We continued past Hazel Lake on the Phoebe River with a series of short portages and beaver dams until we arrived at Polly Lake. We stopped for oatmeal lunch and continued on the three portages up to Koma. At this point we started seeing people again, and ended up sandwiched between two groups. We were trying not to rush the ladies in front of us, but we were also trying to get out of the way for the group of men behind us! However, we were the only group that continued past Koma and on to Malberg.[paragraph break]

On the last portage of the day, we took some time to enjoy the north-facing view from the big rock and the rapids pouring into Malberg. When we were ready for the final push, we paddled up through Malberg and turned west into the narrows. My goal site 1053 was open and we gratefully accepted the end to a long day. This site is just as good as all the reviews: the fire grate is on a flat rock space overlooking the narrows and the tent pads are like private “bedrooms” off to the sides in the shade of the trees.[paragraph break]

That night I experienced another foul smell – worse than the moose and anything else I’ve ever smelled! Apparently, we hadn’t eaten the broccoli we brought in time and it had gone very bad. One of our friends had mentioned this once or twice throughout our long day of travel, but I didn’t understand her pain until I opened the bag myself. The odor was staggering, gag-inducing, and clung to your nostrils, hands, or anything the broccoli touched. She had endured this all day in the canoe and every portage, when she wore the food pack in the front, it sat just inches away from her nose. We built a very very hot fire and carefully burned the rancid vegetables piece by piece. What would you have done?[paragraph break] ~Phoebe Lake, Knight Lake, Hazel Lake, Polly, Lake, Koma Lake, Malberg Lake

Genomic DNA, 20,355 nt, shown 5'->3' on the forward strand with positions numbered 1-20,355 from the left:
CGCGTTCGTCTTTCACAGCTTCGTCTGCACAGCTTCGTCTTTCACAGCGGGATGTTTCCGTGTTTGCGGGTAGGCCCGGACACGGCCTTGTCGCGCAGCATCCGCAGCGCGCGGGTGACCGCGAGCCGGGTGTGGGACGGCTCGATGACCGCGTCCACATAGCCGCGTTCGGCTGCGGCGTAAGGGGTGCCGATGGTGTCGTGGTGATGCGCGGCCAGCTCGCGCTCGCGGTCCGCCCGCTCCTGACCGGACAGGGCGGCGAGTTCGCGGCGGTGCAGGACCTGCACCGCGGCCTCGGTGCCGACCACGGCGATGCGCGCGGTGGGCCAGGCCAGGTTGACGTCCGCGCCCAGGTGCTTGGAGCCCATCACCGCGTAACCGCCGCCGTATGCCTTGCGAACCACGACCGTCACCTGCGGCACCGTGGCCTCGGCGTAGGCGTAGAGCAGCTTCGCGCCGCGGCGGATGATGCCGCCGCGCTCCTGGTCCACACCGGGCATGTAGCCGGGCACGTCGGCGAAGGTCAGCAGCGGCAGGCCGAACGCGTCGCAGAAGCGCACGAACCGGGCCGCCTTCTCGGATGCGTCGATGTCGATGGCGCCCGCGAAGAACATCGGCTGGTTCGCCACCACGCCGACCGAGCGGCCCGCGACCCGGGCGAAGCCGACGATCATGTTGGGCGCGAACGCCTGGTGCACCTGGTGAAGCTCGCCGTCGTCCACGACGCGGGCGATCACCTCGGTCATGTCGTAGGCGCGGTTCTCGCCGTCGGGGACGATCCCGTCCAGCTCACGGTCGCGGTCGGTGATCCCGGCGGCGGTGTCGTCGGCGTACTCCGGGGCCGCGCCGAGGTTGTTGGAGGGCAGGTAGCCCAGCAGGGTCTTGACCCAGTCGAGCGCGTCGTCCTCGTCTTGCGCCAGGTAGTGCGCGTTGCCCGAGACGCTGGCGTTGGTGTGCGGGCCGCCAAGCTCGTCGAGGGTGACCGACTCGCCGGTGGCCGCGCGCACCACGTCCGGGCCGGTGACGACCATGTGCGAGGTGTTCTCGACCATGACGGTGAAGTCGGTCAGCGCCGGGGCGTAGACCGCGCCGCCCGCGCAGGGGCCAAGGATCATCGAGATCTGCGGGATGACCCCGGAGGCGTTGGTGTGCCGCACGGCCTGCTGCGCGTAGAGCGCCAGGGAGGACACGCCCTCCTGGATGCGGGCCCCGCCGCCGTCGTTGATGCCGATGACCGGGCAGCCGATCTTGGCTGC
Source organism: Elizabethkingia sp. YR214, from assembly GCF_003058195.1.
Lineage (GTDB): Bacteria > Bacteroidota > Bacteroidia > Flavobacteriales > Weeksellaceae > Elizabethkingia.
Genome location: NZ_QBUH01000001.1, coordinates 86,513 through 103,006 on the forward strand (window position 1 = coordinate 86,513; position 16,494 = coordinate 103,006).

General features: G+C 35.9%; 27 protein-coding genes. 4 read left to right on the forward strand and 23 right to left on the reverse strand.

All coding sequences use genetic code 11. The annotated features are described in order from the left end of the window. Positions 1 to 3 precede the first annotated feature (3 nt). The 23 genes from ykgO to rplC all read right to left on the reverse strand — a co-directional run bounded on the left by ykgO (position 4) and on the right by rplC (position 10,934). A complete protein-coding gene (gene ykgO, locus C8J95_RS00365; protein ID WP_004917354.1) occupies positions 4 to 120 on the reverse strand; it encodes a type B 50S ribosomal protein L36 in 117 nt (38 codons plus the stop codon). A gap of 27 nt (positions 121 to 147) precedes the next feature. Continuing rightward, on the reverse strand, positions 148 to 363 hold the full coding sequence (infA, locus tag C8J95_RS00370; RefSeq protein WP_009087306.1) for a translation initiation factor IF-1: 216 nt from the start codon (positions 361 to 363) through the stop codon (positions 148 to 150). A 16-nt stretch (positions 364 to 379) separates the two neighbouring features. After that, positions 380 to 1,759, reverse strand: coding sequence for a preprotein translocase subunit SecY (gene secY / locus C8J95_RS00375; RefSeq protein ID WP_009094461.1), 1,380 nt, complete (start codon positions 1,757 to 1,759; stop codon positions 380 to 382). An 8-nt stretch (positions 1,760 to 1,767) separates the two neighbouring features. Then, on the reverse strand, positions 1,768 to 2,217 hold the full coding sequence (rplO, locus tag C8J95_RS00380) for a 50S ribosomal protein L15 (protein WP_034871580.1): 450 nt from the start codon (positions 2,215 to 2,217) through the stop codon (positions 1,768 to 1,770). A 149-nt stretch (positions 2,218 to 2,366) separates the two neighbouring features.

Day 5 of 8

Friday, August 12, 2016 [paragraph break] ***Life happened and I left off here for eight months. Forgive the lack of detail in the remainder.***[paragraph break]

Exhausted after the long haul of the day before, we all slept in and relaxed – complete with a fire show and facemasks in the evening. We explored the peninsula our campsite sat on and I found some excellent rocks that dropped off into deep water on the western end. I caught a nice smallie with the TGO method just off one of these rocks.[paragraph break]

In the afternoon three of us paddled out to explore Malberg. We headed up into the northern arm where we’d heard there was a beach. We found it and I dropped off the other two while I paddled around trying out the basketball-net anchor and fishing the basin of that northern arm. No luck. I picked them up and we paddled through the smaller fingers on the northern arm. I caught a pike or two and we saw a very large rock formation that has been pointed out by lindylair on this forum.[paragraph break]